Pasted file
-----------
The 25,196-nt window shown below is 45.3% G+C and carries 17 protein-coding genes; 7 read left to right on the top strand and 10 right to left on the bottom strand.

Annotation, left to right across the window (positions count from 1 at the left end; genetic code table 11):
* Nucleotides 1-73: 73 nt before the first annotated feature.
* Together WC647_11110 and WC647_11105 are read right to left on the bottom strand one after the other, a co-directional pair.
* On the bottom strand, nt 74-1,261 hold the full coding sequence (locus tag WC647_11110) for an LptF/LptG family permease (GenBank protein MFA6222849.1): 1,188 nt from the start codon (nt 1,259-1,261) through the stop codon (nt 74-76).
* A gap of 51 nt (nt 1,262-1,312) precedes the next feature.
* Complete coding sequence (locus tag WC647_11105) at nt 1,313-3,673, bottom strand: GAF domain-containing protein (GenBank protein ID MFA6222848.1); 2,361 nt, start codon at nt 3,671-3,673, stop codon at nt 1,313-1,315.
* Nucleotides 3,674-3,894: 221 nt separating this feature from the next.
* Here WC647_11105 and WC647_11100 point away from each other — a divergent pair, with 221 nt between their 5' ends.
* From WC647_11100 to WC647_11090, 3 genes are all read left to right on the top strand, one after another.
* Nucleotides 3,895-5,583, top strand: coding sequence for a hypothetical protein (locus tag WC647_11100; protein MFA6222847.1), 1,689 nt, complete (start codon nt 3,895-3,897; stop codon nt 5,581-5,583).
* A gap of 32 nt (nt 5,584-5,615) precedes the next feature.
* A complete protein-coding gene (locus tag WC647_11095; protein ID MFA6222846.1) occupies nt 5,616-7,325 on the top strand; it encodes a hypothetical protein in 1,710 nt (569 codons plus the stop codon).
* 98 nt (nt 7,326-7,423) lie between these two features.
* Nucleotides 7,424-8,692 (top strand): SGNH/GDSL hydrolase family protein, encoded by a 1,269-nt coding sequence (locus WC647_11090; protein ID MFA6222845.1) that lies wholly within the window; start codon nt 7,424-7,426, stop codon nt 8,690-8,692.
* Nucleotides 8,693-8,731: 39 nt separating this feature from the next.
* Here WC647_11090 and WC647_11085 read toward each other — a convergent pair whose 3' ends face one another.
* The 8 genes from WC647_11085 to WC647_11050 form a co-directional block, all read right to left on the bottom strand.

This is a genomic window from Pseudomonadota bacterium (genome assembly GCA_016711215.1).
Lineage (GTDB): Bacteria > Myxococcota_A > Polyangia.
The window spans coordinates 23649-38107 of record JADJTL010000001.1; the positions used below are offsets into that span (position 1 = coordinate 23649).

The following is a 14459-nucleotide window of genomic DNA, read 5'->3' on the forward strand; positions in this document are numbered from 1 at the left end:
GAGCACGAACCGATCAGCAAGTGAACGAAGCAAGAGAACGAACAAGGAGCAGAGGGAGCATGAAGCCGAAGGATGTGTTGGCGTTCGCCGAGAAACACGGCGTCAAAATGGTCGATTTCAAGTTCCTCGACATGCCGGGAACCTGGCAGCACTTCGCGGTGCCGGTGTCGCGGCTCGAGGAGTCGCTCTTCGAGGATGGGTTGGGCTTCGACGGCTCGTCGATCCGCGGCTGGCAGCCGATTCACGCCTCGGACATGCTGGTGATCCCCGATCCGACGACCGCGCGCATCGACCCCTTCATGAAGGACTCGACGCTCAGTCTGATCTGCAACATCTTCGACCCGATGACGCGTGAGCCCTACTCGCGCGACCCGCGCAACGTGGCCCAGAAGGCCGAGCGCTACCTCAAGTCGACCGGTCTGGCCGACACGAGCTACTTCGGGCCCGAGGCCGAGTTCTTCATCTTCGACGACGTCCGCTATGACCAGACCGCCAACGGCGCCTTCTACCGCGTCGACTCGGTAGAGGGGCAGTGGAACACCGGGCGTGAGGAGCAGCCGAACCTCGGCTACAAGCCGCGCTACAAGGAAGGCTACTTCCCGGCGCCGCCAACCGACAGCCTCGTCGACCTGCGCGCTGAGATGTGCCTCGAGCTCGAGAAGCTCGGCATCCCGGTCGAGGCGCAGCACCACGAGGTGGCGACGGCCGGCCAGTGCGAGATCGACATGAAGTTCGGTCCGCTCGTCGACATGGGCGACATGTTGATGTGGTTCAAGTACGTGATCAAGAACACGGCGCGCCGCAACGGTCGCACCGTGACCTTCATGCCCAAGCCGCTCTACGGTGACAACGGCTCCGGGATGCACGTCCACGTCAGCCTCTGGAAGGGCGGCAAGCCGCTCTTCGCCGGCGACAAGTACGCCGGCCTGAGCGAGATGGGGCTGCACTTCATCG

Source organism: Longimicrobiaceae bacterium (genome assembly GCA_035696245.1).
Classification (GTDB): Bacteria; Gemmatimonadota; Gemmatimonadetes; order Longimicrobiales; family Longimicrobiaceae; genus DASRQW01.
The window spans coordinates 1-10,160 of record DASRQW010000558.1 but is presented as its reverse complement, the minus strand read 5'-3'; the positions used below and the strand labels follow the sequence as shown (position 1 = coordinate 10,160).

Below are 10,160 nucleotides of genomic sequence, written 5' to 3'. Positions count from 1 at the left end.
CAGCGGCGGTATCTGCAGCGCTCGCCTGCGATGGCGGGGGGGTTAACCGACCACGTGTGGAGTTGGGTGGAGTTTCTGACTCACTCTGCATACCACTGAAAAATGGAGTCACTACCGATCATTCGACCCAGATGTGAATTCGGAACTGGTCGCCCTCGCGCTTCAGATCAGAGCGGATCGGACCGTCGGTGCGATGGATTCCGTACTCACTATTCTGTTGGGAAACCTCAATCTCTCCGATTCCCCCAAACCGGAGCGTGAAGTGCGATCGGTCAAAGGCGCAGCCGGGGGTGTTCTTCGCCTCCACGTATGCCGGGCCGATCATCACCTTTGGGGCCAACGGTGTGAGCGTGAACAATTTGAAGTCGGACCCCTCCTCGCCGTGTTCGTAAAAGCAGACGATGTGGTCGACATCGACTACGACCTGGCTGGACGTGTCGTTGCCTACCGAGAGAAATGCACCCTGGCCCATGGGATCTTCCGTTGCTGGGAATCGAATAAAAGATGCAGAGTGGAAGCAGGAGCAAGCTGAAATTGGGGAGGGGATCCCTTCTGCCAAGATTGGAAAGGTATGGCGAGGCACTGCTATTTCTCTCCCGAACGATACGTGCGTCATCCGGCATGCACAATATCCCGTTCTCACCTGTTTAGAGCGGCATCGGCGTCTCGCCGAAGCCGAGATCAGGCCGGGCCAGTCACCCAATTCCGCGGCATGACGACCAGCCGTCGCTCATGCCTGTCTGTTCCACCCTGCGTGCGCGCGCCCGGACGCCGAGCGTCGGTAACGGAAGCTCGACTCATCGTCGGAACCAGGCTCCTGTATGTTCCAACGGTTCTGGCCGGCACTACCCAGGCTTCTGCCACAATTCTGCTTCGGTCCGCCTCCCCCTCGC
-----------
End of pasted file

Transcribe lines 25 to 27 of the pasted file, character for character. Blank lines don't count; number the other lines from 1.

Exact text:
Classification (GTDB): Bacteria; Gemmatimonadota; Gemmatimonadetes; order Longimicrobiales; family Longimicrobiaceae; genus DASRQW01.
The window spans coordinates 1-10,160 of record DASRQW010000558.1 but is presented as its reverse complement, the minus strand read 5'-3'; the positions used below and the strand labels follow the sequence as shown (position 1 = coordinate 10,160).

Below are 10,160 nucleotides of genomic sequence, written 5' to 3'. Positions count from 1 at the left end.